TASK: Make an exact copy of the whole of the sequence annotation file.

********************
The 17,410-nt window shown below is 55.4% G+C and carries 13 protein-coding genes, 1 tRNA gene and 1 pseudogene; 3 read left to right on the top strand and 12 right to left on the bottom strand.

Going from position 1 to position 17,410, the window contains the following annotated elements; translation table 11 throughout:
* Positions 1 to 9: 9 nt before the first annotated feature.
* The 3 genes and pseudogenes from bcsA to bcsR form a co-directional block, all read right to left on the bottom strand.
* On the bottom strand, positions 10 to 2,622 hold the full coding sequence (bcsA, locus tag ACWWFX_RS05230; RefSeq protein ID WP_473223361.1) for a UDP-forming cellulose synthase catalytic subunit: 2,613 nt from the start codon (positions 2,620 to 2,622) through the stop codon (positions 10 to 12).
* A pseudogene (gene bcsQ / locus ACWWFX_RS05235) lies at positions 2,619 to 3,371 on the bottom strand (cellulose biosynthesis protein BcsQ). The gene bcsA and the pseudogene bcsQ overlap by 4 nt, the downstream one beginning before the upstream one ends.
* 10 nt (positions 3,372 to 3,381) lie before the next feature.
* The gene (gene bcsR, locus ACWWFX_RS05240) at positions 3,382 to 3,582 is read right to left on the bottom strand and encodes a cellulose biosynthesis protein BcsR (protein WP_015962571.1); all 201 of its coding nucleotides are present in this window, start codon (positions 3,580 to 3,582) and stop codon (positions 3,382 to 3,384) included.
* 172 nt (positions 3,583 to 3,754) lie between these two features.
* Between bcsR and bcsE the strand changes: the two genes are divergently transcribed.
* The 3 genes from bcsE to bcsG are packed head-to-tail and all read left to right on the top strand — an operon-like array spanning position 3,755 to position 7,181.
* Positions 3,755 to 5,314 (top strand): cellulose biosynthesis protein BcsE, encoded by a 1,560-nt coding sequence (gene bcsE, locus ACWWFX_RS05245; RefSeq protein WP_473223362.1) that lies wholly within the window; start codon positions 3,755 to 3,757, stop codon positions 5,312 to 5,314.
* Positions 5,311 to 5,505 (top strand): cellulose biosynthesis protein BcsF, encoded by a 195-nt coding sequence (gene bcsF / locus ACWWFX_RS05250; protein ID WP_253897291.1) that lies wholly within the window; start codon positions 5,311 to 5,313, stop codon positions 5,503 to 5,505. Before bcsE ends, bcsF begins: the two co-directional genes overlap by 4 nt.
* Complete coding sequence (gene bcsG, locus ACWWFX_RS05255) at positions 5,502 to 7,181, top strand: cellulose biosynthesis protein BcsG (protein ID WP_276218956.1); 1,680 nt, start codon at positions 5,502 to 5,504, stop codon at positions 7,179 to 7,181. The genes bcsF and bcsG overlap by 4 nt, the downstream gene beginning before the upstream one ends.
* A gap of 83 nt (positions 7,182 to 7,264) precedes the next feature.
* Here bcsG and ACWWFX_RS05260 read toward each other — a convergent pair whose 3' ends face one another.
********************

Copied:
The 17,410-nt window shown below is 55.4% G+C and carries 13 protein-coding genes, 1 tRNA gene and 1 pseudogene; 3 read left to right on the top strand and 12 right to left on the bottom strand.

Going from position 1 to position 17,410, the window contains the following annotated elements; translation table 11 throughout:
* Positions 1 to 9: 9 nt before the first annotated feature.
* The 3 genes and pseudogenes from bcsA to bcsR form a co-directional block, all read right to left on the bottom strand.
* On the bottom strand, positions 10 to 2,622 hold the full coding sequence (bcsA, locus tag ACWWFX_RS05230; RefSeq protein ID WP_473223361.1) for a UDP-forming cellulose synthase catalytic subunit: 2,613 nt from the start codon (positions 2,620 to 2,622) through the stop codon (positions 10 to 12).
* A pseudogene (gene bcsQ / locus ACWWFX_RS05235) lies at positions 2,619 to 3,371 on the bottom strand (cellulose biosynthesis protein BcsQ). The gene bcsA and the pseudogene bcsQ overlap by 4 nt, the downstream one beginning before the upstream one ends.
* 10 nt (positions 3,372 to 3,381) lie before the next feature.
* The gene (gene bcsR, locus ACWWFX_RS05240) at positions 3,382 to 3,582 is read right to left on the bottom strand and encodes a cellulose biosynthesis protein BcsR (protein WP_015962571.1); all 201 of its coding nucleotides are present in this window, start codon (positions 3,580 to 3,582) and stop codon (positions 3,382 to 3,384) included.
* 172 nt (positions 3,583 to 3,754) lie between these two features.
* Between bcsR and bcsE the strand changes: the two genes are divergently transcribed.
* The 3 genes from bcsE to bcsG are packed head-to-tail and all read left to right on the top strand — an operon-like array spanning position 3,755 to position 7,181.
* Positions 3,755 to 5,314 (top strand): cellulose biosynthesis protein BcsE, encoded by a 1,560-nt coding sequence (gene bcsE, locus ACWWFX_RS05245; RefSeq protein WP_473223362.1) that lies wholly within the window; start codon positions 3,755 to 3,757, stop codon positions 5,312 to 5,314.
* Positions 5,311 to 5,505 (top strand): cellulose biosynthesis protein BcsF, encoded by a 195-nt coding sequence (gene bcsF / locus ACWWFX_RS05250; protein ID WP_253897291.1) that lies wholly within the window; start codon positions 5,311 to 5,313, stop codon positions 5,503 to 5,505. Before bcsE ends, bcsF begins: the two co-directional genes overlap by 4 nt.
* Complete coding sequence (gene bcsG, locus ACWWFX_RS05255) at positions 5,502 to 7,181, top strand: cellulose biosynthesis protein BcsG (protein ID WP_276218956.1); 1,680 nt, start codon at positions 5,502 to 5,504, stop codon at positions 7,179 to 7,181. The genes bcsF and bcsG overlap by 4 nt, the downstream gene beginning before the upstream one ends.
* A gap of 83 nt (positions 7,182 to 7,264) precedes the next feature.
* Here bcsG and ACWWFX_RS05260 read toward each other — a convergent pair whose 3' ends face one another.